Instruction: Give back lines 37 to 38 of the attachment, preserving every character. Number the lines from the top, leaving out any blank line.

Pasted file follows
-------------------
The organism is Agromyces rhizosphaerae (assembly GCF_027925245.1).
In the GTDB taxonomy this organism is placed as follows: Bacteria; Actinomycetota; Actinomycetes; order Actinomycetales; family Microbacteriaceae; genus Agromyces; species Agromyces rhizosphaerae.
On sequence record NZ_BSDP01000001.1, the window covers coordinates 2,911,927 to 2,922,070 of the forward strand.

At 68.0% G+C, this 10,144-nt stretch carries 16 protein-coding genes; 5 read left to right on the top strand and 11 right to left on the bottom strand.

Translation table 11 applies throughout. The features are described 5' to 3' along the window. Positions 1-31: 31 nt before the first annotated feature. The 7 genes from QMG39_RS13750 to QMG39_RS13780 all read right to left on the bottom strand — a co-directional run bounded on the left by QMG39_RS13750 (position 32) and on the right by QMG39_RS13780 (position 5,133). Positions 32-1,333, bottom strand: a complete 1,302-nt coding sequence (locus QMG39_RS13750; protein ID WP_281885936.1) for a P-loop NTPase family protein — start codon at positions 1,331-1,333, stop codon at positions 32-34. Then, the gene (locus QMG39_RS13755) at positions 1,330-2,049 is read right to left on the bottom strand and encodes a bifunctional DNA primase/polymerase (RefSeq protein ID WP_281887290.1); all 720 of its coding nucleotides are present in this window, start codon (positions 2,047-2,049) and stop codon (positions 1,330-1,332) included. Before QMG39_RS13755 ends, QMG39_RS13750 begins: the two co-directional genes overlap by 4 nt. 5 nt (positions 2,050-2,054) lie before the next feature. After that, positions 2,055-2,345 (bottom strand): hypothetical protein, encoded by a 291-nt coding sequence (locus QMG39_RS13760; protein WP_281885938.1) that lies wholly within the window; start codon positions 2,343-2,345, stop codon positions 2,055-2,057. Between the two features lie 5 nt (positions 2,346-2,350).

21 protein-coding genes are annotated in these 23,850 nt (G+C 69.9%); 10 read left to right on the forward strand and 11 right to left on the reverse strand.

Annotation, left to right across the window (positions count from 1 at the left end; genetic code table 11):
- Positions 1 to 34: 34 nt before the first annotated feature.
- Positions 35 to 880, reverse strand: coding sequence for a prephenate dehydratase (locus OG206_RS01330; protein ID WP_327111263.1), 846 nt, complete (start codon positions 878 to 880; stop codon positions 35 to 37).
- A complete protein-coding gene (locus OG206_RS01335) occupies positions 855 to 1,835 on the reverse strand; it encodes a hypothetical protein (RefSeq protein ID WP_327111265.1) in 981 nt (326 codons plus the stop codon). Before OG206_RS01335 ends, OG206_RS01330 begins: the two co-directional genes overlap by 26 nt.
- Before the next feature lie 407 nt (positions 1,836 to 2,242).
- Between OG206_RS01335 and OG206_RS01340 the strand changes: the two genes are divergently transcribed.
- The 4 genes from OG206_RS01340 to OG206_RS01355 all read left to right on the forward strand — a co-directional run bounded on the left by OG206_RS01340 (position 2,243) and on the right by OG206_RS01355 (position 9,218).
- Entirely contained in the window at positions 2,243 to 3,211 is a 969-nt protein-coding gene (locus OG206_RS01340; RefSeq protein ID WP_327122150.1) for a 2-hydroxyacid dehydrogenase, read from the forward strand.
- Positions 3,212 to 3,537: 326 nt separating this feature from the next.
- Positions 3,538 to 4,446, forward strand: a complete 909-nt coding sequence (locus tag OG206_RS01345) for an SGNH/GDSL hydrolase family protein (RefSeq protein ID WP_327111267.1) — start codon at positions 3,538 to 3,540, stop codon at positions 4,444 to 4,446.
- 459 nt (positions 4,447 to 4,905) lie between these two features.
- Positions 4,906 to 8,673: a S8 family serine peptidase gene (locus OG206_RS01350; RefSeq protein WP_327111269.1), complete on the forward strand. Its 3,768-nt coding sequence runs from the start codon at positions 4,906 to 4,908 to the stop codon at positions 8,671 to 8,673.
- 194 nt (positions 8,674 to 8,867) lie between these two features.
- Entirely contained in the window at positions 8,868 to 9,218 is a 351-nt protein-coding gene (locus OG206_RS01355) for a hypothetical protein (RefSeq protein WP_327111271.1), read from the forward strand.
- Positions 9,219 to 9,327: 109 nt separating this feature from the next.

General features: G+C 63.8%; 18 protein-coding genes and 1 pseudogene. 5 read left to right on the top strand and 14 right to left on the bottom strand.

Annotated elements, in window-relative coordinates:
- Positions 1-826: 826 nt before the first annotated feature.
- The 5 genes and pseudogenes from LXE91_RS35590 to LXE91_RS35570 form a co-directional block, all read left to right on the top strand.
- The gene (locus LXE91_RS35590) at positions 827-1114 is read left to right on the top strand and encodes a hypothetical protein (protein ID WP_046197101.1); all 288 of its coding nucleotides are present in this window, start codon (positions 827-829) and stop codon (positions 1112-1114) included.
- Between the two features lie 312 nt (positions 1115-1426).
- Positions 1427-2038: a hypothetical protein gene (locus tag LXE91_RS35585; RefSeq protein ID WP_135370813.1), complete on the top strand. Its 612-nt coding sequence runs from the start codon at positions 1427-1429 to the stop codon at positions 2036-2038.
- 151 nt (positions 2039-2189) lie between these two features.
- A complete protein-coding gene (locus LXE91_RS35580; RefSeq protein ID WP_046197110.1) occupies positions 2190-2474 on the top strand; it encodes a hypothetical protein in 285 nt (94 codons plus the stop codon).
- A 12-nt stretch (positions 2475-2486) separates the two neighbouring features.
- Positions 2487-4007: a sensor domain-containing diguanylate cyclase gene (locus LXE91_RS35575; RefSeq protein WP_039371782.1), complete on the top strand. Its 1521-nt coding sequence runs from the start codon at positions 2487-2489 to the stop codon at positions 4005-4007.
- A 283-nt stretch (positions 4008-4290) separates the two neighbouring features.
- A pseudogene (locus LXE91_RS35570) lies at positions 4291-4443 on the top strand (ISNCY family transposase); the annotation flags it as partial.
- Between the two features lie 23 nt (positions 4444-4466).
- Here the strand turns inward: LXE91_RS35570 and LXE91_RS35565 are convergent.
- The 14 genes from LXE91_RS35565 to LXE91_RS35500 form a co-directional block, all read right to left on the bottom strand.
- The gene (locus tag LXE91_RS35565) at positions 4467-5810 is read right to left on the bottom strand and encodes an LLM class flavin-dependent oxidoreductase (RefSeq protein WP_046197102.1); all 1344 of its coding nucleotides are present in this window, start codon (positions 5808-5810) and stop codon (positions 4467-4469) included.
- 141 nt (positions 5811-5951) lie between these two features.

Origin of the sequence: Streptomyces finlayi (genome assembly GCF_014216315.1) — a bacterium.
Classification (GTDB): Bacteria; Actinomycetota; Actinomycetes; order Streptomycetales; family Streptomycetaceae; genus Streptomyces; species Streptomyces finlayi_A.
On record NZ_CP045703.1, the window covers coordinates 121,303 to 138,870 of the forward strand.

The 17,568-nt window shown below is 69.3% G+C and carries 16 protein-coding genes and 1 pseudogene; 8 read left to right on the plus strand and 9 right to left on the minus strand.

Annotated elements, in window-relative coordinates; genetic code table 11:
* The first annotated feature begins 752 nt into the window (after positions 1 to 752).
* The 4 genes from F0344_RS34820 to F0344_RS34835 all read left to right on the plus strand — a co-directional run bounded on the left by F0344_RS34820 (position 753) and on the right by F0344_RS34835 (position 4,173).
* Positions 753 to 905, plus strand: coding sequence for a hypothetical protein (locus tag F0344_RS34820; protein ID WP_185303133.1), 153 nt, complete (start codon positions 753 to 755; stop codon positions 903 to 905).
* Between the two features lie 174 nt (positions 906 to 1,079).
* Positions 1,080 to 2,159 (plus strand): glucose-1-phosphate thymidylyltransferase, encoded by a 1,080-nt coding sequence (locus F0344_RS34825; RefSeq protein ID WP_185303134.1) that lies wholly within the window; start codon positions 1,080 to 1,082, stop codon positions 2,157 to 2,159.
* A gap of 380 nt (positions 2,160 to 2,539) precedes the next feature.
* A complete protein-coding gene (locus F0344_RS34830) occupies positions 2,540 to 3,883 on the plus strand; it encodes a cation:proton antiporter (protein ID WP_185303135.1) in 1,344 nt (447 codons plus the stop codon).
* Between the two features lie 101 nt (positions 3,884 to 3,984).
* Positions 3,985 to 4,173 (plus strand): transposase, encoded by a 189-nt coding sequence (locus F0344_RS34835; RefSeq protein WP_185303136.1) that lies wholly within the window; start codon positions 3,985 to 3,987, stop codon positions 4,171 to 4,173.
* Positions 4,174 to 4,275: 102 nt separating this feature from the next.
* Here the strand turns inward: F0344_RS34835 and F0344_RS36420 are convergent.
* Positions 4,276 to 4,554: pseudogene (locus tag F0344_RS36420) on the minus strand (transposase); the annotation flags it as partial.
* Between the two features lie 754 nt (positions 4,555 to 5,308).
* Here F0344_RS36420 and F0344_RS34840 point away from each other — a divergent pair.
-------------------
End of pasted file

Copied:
- The 14 genes from LXE91_RS35565 to LXE91_RS35500 form a co-directional block, all read right to left on the bottom strand.
- The gene (locus tag LXE91_RS35565) at positions 4467-5810 is read right to left on the bottom strand and encodes an LLM class flavin-dependent oxidoreductase (RefSeq protein WP_046197102.1); all 1344 of its coding nucleotides are present in this window, start codon (positions 5808-5810) and stop codon (positions 4467-4469) included.